Painting contains a divine force which not only makes absent men present as friendship is said to do, but moreover makes the dead seem almost alive. Even after many centuries they are recognized with great pleasure and with great admiration for the painter. . . Thus the face of a man who is already dead certainly lives a long life through painting.1
The art of portraiture flourished in the northern provinces during the 17th century. The Reformation, the spread of humanism, independence from Spain, and opportunities for trade transformed the population into an urban, highly literate citizenry that believed in the individual's ability to control his destiny through self-improvement. They considered portraiture symbolic of a person's new prestige and an important record for posterity of one's life, accomplishments, and place in society.2 Portraits joined the bustling marketplace where they were commissioned at an unprecedented rate and at the high prices Dutch merchants could now afford.
Unsurprisingly, two of the greatest Golden Age painters were well known for their portraiture: Rembrandt Harmensz van Rijn (1606—1669) and Frans Hals (1580—1666). Both artists were concerned with relaying the feelings of the individuals in their portraits3 and were charged by their subjects to produce a likeness. They managed to do both in their own ways. Instead of using codified methods for painting expressions or details in clothing, they developed their own approaches through prolonged observation of their subjects and the study of art that came before them, in the Netherlands and abroad. Rembrandt was distinguished by his ability to use light as a compositional and expressive tool, Hals by his free, lively brushstroke.
Portraits of individuals used clothing, posture, objects, and setting to communicate information about their place in Dutch society. Some were set against an empty, neutral background so that the emphasis was on the clothing and expression, and others were enhanced with the objects and setting of the subject's daily life and work. This latter type, known as milieu portraits, was a specialty of some Dutch painters such as Rembrandt. Portraits of individuals were not always of this new middle class. Some were of the poor and destitute, others of the artist's family or the artist himself. Rembrandt, in particular, is known for self-portraits that chronicled his moods and circumstances throughout his life.4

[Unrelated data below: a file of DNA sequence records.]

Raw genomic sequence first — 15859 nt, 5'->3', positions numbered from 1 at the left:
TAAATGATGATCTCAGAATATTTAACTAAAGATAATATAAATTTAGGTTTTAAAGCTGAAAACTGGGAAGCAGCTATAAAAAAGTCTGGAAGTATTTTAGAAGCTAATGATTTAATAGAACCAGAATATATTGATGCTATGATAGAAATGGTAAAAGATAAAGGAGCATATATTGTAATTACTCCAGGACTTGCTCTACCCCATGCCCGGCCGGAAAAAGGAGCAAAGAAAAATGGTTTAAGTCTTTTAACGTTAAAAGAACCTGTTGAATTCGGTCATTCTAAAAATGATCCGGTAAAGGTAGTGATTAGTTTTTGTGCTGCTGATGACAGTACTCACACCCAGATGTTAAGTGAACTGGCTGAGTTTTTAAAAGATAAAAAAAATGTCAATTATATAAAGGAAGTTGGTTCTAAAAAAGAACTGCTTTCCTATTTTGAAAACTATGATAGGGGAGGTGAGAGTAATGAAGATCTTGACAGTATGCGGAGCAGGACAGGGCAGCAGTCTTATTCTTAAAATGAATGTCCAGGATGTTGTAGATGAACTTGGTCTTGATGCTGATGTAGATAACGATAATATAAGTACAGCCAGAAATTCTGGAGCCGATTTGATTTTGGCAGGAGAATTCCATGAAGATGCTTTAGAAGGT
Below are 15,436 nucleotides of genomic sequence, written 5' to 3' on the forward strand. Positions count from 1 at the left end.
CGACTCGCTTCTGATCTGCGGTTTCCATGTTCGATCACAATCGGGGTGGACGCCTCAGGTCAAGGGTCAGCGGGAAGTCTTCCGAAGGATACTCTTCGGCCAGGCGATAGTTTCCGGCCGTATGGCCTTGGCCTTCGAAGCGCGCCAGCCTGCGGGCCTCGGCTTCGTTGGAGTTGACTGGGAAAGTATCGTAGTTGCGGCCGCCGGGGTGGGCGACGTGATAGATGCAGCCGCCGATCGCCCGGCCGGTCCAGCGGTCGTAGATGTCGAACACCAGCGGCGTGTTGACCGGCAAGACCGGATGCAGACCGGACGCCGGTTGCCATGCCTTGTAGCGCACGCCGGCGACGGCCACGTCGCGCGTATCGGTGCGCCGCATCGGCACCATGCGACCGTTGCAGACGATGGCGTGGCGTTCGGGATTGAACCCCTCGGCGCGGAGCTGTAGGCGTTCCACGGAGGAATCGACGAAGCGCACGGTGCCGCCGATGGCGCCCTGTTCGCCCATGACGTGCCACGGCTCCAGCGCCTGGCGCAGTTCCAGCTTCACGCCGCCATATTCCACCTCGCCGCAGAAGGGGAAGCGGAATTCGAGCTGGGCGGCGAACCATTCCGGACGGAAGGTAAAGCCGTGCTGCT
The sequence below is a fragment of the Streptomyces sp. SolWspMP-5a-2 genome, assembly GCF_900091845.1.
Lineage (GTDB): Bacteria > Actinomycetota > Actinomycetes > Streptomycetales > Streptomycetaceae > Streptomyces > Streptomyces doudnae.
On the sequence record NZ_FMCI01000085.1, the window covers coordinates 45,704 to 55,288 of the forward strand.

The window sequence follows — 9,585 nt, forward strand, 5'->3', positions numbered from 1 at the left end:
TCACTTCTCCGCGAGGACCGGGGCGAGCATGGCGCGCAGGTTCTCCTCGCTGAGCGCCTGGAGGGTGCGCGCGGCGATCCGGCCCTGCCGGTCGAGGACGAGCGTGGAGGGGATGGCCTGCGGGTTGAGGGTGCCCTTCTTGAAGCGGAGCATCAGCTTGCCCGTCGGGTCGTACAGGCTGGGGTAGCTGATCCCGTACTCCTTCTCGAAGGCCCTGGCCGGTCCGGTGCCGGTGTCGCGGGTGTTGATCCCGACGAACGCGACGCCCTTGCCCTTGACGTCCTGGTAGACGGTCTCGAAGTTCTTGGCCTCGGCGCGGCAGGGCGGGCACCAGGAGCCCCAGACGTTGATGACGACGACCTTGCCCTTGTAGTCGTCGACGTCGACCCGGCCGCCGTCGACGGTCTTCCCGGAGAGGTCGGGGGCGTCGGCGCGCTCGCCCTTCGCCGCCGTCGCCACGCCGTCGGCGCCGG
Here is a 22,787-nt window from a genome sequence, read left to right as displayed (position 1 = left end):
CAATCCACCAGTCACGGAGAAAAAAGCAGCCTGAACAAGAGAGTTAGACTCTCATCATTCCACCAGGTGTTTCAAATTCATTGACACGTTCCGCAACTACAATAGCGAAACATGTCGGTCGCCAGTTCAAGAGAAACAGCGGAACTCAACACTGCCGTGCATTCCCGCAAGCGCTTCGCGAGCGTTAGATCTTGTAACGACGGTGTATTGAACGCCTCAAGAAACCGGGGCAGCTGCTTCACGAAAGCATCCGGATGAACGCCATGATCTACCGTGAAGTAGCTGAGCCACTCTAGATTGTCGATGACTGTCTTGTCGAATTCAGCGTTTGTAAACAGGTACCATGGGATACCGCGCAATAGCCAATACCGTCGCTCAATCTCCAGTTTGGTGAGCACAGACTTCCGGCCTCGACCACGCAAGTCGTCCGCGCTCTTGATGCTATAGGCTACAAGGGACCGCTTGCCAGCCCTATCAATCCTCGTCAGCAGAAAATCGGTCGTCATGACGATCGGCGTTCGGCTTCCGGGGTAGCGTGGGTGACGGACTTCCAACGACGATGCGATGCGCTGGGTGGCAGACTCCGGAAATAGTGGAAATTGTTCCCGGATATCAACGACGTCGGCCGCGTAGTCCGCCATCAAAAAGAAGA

Portraiture was not static in style but rather reflected the manners and mores of the time. In the 1630s, paintings became less colorful and more restrained as the Dutch began to wear more somber clothing. Portrait of a Man and Portrait of a Woman, two paintings by Hals from 1638, represent a subset of the genre, the marriage portrait. While some of these paintings showed the couple together in one composition-often with a landscape painted by another artist in the background-others depicted each member of the couple in separate paintings but positioned so that when hung together, they faced one another. These particular portraits by Hals are of a wealthy citizen and his wife. Their poses and clothing convey their status and personalities without the props and setting of the milieu portrait. The sitters' identities are unknown, but Johann Friedrich Städel, the Frankfurt collector who acquired the paintings, believed they depicted the painter Peter Paul Rubens (1577—1640) and his first wife, Isabella Brant.5
1Leon Battista, Alberti. On Painting (1435). Rev. ed. (New Haven, Conn.: Yale University Press, 1966), p. 63.
2Barbara, Rose. The Golden Age of Dutch Painting. (New York: Praeger), 1969, p. 105.
3Madlyn Millner, Kahr. Dutch Painting in the Seventeenth Century. 2nd ed. (New York: IconEditions, 1993), p. 97.
4Ibid, p. 105.
- Ask your class: If you were going to dress for a formal portrait with your family, what would you wear and why? What could your clothing convey about your era? How could the portraitist arrange your pose and expression to express something about your personality?
- Look carefully at Portrait of a man and Portrait of a woman in the Images section of this Guide. The two portraits. Talk about what your students notice about them. They should describe the clothing as well as they can. How does the subjects’ costume look different than their own?
- The woman is wearing what is called a ruff around her neck, a popular fashion item in the 16th and 17th centuries. What guesses can the class make about how her life was different from women today?
- Portraiture changes as fashion changes, and fashion often changes in response to cultural shifts. Compare the clothing in these portraits to that in a portrait Hals did nearly 15 years earlier, Laughing Cavalier (1624).
Ask the class what these people and their fashion choices tell them about the time in which the subjects lived? Prompt them to think about the fabrics, colors, and accessories.
- Describe the poses and expressions of the people in these portraits. Hals was famous for his ability to capture the individuality of his subjects. How does he do that here? What do your students think their personalities may have been like?
- These subjects chose not to be painted with the objects and setting that would tell us about their lives and work. If students could see the background in these portraits, what do they think they would see? What would they choose for the background of their portraits?